Veteran-owned wine company in Gaston wins national grant
When Ben Martin joined the U.S. Marine Corps just a week before the Sept. 11, 2001, terror attacks, he had no idea what to expect. He didn't know he would be part of the invasion on Iraq in 2003, and he didn't know he would be serving alongside two men who would later become his good friends and business partners.
After getting out of the Marine Corps in 2006, Martin, who grew up in Forest Grove and graduated from Forest Grove High School, tried out several career paths before deciding to go back to school. After arguing the same point as another student in his philosophy class at Portland Community College, the two struck up a conversation. His classmate Paul Warmbier and Martin had both served in the Marine Corps at the same time, both stationed in Twentynine Palms, Calif., just east of Los Angeles, but they hadn't met before.
Warmbier introduced Martin to a friend of his, Ryan Mills, who was also stationed in Twentynine Palms at the same time. The three became good friends, and one day in 2014, after drinking a few glasses of wine, Mills and Warmbier listened to Martin's business pitch. They decided right there and then they would open up a veteran-owned winery, Dauntless Wine Co. in Gaston.
Four years later, while Dauntless is still a work in progress, the company is quickly earning recognition from all over the country.
The winery was one of this year's FedEx small business grant recipients. The company was awarded $7,500 in grant money as well as $1,000 in FedEx print and office services.
Dauntless was chosen as a finalist for the grant not only for its viable business plan, but also for using their business to impact their community in a positive manner, said Andrew Fromm, a media consultant with FedEx.
"While these entrepreneurs are a driving force in the success of our economy, they're also giving back to their local communities and we're proud to fuel their contributions," said Tracy Brightman, senior vice president of Human Resources and Communications for FedEx.
After finalists were selected, it was then contingent on which 10 companies got the greatest number of votes online, and in the end, Dauntless was one of them.
Although Dauntless is still a small business, the three veteran owners made sure giving back to other veterans would always be part of the plan. Dauntless donates 100 percent of its year-end profits to veteran charity groups.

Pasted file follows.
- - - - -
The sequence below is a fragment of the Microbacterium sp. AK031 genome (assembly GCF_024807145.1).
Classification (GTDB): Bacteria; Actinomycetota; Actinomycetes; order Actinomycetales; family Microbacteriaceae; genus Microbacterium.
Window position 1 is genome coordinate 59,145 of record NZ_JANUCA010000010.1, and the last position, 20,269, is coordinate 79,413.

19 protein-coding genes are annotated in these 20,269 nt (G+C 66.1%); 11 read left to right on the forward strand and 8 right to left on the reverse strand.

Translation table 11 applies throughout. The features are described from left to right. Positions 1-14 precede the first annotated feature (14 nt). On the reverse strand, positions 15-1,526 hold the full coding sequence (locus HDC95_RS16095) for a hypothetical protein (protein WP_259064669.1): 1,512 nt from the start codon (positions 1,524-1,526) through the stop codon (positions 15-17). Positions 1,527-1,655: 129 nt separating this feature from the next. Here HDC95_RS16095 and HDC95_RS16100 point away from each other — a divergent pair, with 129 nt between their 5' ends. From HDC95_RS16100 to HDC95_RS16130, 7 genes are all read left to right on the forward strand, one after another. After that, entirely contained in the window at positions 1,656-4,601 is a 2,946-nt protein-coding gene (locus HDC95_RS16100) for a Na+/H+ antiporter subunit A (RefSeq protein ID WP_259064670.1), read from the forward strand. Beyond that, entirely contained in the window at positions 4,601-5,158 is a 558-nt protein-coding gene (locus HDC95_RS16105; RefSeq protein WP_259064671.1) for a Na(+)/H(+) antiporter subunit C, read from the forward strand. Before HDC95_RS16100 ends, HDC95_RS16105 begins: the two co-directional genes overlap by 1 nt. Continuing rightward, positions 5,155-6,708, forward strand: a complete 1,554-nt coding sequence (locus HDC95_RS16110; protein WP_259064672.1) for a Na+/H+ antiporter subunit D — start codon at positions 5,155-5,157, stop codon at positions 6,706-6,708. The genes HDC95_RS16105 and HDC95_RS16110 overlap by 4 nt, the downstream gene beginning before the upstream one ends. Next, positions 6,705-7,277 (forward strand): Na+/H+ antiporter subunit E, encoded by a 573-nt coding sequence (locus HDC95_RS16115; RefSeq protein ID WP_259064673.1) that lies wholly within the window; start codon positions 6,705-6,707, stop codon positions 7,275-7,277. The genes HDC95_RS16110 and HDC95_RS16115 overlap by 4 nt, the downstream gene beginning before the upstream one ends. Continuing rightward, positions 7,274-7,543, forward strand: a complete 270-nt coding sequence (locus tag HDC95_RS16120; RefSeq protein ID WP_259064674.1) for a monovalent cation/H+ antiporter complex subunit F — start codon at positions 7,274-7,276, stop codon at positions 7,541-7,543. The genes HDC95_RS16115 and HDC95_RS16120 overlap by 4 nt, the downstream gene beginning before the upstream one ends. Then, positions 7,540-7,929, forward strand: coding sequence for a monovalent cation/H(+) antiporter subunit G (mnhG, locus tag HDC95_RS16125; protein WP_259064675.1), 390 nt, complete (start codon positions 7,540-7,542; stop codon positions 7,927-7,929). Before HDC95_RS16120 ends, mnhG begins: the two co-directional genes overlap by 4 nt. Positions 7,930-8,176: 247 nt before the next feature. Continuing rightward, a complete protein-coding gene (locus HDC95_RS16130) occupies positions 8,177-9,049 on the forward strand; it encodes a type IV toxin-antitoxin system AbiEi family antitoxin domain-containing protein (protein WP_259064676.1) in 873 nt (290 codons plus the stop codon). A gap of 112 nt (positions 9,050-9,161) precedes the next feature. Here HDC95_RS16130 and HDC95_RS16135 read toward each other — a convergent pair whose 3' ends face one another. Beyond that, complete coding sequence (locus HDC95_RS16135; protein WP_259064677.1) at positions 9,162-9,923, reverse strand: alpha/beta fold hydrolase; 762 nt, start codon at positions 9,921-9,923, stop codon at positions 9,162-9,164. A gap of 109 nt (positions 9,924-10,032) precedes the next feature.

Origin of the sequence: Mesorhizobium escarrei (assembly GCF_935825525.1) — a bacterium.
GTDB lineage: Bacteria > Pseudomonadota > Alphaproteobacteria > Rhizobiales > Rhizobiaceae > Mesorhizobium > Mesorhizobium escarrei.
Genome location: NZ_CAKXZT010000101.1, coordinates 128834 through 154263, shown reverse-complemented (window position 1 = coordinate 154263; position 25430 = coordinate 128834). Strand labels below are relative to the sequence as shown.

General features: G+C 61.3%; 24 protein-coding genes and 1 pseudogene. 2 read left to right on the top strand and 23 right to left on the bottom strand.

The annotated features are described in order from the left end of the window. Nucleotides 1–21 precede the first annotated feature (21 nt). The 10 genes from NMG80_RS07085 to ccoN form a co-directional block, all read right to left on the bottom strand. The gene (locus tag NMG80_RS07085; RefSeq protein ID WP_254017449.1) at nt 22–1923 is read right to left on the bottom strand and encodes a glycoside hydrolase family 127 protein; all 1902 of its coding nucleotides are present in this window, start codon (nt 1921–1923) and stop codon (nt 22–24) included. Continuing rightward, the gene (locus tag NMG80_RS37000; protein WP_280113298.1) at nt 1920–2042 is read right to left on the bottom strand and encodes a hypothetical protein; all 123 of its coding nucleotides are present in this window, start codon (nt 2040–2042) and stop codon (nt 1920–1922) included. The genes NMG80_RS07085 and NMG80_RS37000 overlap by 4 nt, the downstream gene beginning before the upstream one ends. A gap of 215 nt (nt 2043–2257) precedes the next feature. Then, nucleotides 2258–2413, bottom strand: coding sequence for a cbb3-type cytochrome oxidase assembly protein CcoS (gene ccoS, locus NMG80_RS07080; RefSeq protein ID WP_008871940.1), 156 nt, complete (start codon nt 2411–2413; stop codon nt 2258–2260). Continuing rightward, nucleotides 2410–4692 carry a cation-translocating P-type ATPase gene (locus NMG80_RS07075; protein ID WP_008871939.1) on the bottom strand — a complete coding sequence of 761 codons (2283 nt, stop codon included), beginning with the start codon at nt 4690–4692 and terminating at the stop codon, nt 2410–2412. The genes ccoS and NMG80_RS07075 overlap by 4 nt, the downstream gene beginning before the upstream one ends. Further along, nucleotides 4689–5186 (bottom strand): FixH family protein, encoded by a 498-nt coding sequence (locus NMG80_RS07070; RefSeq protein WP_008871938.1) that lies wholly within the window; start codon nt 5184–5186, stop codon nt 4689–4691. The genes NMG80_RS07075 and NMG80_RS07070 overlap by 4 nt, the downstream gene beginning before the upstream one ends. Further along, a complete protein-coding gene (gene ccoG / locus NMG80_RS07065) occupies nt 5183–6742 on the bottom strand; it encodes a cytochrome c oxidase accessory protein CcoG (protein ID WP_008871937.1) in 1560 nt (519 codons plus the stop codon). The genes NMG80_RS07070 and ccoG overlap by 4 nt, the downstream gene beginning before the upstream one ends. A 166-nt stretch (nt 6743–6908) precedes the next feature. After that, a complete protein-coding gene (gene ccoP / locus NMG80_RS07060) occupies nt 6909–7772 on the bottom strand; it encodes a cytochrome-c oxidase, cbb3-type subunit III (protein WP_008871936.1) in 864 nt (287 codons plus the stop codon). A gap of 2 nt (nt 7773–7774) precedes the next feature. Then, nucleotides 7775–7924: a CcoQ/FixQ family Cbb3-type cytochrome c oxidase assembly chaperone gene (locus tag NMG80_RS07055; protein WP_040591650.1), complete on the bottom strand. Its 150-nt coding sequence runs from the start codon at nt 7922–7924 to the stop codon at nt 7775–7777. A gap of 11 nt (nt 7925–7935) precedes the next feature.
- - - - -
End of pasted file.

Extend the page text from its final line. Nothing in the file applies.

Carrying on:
"We have been giving back to the Farmer Veteran Coalition because they helped us in our first year," Martin said. "We also donate wine to veteran charity auctions. By sending our wine to these galas, it can then raise more money than we could afford to send."
The Dauntless owners also work with Folds of Honor, Pets for Vets, Bunker Labs and hope to soon work with the local Returning Veterans Project, Martin said.
While Dauntless doesn't yet have its own winery space or vineyard, the owners are working actively to pursue this goal. They currently rent space and equipment from Adea Wine Co. in Gaston to make their wine, while they get their feet underneath them.
When Dauntless is using the tasting room at Adea, there are military hats hung on the walls and on the bar, as well as a large American flag. Once the wine company has its own space, it will include much more symbolic military decor, Martin said, to share stories of history with guests.
"Our mission besides helping veterans is to make great wine and tell a story with it at the same time," Martin said. "There are a lot of interesting things that come out of the military that we take for granted."
Each of Dauntless' wines has a label with symbolic war art and includes a message on the back sharing the history of the image. The images include the Battle of Trenton, a trebuchet, a howitzer, Rosie the Riveter and no-man's-land, as a commemoration of opening their business on the centennial of World War I.
When Martin found out Dauntless was a winner of the FedEx grant from 7,800 entries, he was shocked. He applied on a whim, he said, after a friend told him about it.
"I mean, I wanted to be optimistic the whole time, but still when you get told that, it's still a great feeling," he said. "The money is great, but all of the extended relationships that are forming because of that are probably more valuable than the money itself."
Since winning the money, Martin said he has been contacted by several people wanting to help the business grow further, including a restaurant in Chicago that wants to sell bottles of Dauntless' wine on their shelves.
"A lot of people have just been supportive across the board," Martin said. "It's way more than we anticipated happening."
While Martin and his two partners had no idea what they were getting themselves into initially, they knew one thing for sure: They were fearless and determined, or in a word, dauntless.
"I didn't plan to be at this point," Martin said. "We have a very supportive group behind us. It's been quite an incredible process.
By Olivia Singer
Reporter, Forest Grove News-Times and Hillsboro Tribune
Follow Olivia at @oliviasingerr
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